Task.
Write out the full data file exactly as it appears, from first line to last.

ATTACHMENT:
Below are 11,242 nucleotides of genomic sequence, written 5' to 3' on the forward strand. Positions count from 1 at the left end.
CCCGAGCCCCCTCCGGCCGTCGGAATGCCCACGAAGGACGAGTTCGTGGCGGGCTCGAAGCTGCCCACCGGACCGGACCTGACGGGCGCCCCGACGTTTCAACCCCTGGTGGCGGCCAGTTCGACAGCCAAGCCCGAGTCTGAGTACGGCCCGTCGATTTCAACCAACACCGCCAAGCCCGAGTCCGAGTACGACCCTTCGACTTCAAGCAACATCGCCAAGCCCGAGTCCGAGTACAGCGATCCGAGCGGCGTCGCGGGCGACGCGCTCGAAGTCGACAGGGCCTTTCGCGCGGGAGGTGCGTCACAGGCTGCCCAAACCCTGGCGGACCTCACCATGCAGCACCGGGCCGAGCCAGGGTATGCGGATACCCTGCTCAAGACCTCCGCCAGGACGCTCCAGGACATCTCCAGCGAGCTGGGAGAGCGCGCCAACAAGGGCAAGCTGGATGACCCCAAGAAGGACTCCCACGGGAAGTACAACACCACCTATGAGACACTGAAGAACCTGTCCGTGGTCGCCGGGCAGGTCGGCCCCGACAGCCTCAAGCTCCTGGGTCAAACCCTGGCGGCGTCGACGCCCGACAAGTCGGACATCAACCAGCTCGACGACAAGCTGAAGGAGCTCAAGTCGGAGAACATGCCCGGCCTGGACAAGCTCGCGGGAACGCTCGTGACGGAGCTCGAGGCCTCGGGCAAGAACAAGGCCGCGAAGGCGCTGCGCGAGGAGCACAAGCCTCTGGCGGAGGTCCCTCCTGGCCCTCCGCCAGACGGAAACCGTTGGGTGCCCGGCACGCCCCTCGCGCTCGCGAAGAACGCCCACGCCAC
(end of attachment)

Below are 11,242 nucleotides of genomic sequence, written 5' to 3' on the forward strand. Positions count from 1 at the left end.
CCCGAGCCCCCTCCGGCCGTCGGAATGCCCACGAAGGACGAGTTCGTGGCGGGCTCGAAGCTGCCCACCGGACCGGACCTGACGGGCGCCCCGACGTTTCAACCCCTGGTGGCGGCCAGTTCGACAGCCAAGCCCGAGTCTGAGTACGGCCCGTCGATTTCAACCAACACCGCCAAGCCCGAGTCCGAGTACGACCCTTCGACTTCAAGCAACATCGCCAAGCCCGAGTCCGAGTACAGCGATCCGAGCGGCGTCGCGGGCGACGCGCTCGAAGTCGACAGGGCCTTTCGCGCGGGAGGTGCGTCACAGGCTGCCCAAACCCTGGCGGACCTCACCATGCAGCACCGGGCCGAGCCAGGGTATGCGGATACCCTGCTCAAGACCTCCGCCAGGACGCTCCAGGACATCTCCAGCGAGCTGGGAGAGCGCGCCAACAAGGGCAAGCTGGATGACCCCAAGAAGGACTCCCACGGGAAGTACAACACCACCTATGAGACACTGAAGAACCTGTCCGTGGTCGCCGGGCAGGTCGGCCCCGACAGCCTCAAGCTCCTGGGTCAAACCCTGGCGGCGTCGACGCCCGACAAGTCGGACATCAACCAGCTCGACGACAAGCTGAAGGAGCTCAAGTCGGAGAACATGCCCGGCCTGGACAAGCTCGCGGGAACGCTCGTGACGGAGCTCGAGGCCTCGGGCAAGAACAAGGCCGCGAAGGCGCTGCGCGAGGAGCACAAGCCTCTGGCGGAGGTCCCTCCTGGCCCTCCGCCAGACGGAAACCGTTGGGTGCCCGGCACGCCCCTCGCGCTCGCGAAGAACGCCCACGCCAC